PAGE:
Since his younger brother came to Singapore seven months ago, Bangladeshi national Ahmed Amad, 31, has met him every weekend for meals or to go shopping at Mustafa Centre.
But as the Covid-19 outbreak intensified in the past few weeks, these weekend outings have been replaced by WhatsApp video calls.
"It's safer that we don't meet, and my brother knows it's important that we keep ourselves healthy," said the safety officer, who has worked here for 11 years.
"This is how we can help fight Covid-19," said Mr Ahmed, whose brother Ahmed Jabed, 25, works as an electrician.
Despite active Covid-19 clusters being identified in at least three dormitories here, Mr Ahmed Amad said he is not worried and tells his fellow migrant workers that it is more useful to take care of their own health and personal hygiene.
Mr Ahmed, who volunteers with the Manpower Ministry and is a Migrant Workers' Centre (MWC) ambassador, has over the past few weeks been busy reaching out to other workers via social media, WhatsApp and in person to raise awareness of the coronavirus situation and safety measures.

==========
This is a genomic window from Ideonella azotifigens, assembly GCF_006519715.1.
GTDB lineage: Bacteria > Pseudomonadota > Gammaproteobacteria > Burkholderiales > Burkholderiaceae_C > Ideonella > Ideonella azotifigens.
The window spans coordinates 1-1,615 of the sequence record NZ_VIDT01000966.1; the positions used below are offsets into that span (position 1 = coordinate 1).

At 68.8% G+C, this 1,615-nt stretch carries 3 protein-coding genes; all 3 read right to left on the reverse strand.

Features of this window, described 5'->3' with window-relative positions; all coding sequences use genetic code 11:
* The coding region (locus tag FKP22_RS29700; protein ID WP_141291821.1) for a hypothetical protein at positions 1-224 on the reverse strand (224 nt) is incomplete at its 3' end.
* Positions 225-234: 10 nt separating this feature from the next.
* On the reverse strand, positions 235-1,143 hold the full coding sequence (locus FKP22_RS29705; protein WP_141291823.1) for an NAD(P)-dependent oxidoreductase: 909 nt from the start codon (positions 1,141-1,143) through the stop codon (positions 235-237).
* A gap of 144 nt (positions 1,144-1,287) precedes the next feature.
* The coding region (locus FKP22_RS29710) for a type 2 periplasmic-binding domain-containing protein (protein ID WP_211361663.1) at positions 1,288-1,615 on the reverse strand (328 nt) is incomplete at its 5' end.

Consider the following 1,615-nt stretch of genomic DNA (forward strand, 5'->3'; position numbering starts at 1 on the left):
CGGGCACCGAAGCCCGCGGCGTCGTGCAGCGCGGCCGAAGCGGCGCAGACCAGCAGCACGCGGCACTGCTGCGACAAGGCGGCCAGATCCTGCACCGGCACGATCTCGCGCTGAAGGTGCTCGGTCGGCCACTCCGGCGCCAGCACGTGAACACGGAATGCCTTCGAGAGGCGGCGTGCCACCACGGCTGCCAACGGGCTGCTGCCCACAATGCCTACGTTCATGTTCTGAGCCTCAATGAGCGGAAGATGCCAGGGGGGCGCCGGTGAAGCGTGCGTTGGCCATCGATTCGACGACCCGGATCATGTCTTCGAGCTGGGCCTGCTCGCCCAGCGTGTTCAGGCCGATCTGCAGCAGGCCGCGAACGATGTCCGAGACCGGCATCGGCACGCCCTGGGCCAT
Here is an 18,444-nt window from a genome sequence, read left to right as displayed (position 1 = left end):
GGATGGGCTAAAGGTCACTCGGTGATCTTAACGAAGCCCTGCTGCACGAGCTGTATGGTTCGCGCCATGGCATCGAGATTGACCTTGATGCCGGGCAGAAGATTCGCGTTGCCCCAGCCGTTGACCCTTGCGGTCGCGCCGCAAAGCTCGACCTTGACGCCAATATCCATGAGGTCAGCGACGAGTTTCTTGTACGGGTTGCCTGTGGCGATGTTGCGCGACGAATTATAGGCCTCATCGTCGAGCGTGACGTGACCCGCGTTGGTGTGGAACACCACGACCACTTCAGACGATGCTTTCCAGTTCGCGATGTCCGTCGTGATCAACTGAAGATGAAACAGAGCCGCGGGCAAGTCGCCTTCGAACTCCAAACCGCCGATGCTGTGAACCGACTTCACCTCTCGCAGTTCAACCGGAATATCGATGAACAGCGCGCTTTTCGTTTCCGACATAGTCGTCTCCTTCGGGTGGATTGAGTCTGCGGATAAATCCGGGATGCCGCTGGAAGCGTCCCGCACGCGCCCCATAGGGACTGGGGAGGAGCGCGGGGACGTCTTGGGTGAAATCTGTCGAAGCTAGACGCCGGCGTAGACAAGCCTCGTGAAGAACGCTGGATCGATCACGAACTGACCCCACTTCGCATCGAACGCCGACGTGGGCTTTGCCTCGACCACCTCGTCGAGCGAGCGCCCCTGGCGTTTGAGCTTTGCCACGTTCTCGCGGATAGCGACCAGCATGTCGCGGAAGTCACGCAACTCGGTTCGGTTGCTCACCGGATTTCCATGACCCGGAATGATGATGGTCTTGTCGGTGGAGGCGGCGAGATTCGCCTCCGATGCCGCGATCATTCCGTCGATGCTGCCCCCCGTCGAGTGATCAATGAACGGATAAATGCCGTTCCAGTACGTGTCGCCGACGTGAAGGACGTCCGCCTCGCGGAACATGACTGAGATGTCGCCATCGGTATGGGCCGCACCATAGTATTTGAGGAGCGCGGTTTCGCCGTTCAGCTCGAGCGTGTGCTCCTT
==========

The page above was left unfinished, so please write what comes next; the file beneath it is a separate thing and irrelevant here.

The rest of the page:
A few days ago, he received a call from a friend who lives in the Westlite Toh Guan dormitory, following news that some of its residents had tested positive for the virus.
"He was very worried, but I told him that he just has to be responsible and follow the measures in place," said Mr Ahmed, noting that Singapore's healthcare facilities are among the best in the world.
Mr Subbaiya Ayyappan, an Indian national in his 40s and a fellow MWC volunteer, said he was initially worried when the Covid-19 outbreak started here in January.
However, he felt safer when he saw what he thought was a quick reaction from the Government to stem the spread.
Mr Ahmed and Mr Ayyappan live in different dorms run by their employers. They said arrangements have been made so that beds are spaced at least 1m apart and there are staggered timings for kitchen or shower use.
While news of dorm clusters has caused some anxiety in the community, Mr Ayyappan reminds his friends that measures such as social distancing and good hygiene can keep them safe.
While this means that their usual weekend games of cricket and football have to wait until the outbreak ceases, Mr Ayyappan said: "The rules are there to protect us but we also need to do something to take care of ourselves.
"This means we don't go out on weekends if we don't need to."
Tan Tam Mei